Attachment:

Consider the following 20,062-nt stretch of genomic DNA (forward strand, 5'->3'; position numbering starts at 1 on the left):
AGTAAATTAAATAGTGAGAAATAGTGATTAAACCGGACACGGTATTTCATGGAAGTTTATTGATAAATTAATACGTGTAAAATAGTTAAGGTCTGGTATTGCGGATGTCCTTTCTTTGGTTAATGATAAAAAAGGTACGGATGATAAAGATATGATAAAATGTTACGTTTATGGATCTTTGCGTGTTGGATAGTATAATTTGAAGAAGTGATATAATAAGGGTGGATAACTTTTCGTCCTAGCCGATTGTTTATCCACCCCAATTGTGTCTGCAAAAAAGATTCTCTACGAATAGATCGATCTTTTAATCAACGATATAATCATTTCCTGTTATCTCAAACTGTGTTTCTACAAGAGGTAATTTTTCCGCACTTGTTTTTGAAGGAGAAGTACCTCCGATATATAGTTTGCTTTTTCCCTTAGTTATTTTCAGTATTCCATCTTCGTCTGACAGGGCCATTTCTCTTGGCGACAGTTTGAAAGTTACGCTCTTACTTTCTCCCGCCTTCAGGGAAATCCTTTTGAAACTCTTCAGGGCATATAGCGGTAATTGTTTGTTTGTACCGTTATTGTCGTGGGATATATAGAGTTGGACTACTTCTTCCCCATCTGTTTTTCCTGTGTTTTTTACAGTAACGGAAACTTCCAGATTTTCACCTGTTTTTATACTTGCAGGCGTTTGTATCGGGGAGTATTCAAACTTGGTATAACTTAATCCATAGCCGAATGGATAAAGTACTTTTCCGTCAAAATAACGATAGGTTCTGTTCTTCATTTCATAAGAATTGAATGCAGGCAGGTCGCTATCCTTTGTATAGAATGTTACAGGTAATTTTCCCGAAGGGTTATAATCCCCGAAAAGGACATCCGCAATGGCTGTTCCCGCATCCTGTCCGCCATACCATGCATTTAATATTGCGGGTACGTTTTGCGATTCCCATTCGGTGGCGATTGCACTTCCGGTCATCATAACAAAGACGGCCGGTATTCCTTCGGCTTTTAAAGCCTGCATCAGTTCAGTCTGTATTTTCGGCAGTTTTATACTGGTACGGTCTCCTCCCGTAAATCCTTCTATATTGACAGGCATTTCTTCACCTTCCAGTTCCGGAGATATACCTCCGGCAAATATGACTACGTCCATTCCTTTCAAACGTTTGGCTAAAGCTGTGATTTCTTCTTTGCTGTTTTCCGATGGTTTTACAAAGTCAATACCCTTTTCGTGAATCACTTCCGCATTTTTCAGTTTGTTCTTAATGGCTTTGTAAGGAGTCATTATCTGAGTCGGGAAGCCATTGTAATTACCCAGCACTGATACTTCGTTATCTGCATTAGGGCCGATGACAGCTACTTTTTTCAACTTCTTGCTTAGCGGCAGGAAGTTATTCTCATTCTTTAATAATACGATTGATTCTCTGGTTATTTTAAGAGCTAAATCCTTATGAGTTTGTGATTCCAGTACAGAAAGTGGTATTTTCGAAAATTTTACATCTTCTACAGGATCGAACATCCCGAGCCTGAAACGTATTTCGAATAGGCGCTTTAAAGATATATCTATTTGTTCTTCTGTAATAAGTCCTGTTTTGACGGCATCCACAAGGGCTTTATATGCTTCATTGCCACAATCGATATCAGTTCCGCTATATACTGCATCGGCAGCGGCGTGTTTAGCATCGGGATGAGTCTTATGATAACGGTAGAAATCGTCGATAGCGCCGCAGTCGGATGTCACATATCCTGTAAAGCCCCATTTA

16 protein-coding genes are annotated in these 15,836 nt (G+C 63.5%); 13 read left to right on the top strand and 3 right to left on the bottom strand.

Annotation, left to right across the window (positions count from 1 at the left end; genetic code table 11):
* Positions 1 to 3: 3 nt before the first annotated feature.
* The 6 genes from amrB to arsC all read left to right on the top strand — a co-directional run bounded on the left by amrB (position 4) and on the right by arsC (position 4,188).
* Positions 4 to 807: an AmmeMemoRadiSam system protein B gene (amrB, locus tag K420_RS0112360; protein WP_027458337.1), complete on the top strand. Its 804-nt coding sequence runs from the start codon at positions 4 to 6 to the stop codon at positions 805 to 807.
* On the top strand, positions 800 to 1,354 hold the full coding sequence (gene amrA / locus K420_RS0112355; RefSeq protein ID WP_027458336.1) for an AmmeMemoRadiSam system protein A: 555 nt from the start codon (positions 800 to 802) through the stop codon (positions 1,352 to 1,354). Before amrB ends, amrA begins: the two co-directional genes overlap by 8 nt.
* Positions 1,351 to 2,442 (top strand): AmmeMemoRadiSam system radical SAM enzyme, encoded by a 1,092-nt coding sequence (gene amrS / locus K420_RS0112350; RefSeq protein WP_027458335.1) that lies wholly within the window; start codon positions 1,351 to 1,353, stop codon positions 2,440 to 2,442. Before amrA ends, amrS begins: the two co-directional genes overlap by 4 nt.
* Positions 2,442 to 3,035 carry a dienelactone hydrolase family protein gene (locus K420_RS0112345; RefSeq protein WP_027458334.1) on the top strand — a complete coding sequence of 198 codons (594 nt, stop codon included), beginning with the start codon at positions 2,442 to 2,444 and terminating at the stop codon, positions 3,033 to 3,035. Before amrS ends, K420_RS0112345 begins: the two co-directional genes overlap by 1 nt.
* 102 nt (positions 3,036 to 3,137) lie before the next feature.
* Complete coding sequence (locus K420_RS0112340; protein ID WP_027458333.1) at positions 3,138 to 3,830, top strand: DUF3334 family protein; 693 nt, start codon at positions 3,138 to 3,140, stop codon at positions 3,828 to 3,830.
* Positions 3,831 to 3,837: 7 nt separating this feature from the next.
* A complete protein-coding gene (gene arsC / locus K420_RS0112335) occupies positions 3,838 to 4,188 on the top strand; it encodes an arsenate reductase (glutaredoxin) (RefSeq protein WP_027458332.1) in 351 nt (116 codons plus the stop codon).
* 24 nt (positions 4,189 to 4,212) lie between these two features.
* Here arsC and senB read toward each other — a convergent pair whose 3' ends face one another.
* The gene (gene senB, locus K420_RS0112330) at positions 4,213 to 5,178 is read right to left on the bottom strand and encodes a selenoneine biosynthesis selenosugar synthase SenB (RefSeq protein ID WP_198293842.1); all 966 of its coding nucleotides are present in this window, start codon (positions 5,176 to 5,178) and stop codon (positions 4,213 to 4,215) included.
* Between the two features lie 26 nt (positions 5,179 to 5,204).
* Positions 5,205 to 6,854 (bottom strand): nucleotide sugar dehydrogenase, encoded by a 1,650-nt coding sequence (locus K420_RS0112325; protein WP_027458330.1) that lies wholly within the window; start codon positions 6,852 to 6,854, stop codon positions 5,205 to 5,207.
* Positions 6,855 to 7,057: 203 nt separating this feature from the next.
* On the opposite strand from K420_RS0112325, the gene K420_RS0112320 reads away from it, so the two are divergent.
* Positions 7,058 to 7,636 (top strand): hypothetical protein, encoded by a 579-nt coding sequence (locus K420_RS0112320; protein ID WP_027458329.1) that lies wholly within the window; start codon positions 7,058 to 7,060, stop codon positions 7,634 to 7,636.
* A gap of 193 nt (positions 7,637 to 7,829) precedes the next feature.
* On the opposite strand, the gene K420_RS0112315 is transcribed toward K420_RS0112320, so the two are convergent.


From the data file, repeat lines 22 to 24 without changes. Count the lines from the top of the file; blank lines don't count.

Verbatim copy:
* Positions 7,058 to 7,636 (top strand): hypothetical protein, encoded by a 579-nt coding sequence (locus K420_RS0112320; protein ID WP_027458329.1) that lies wholly within the window; start codon positions 7,058 to 7,060, stop codon positions 7,634 to 7,636.
* A gap of 193 nt (positions 7,637 to 7,829) precedes the next feature.
* On the opposite strand, the gene K420_RS0112315 is transcribed toward K420_RS0112320, so the two are convergent.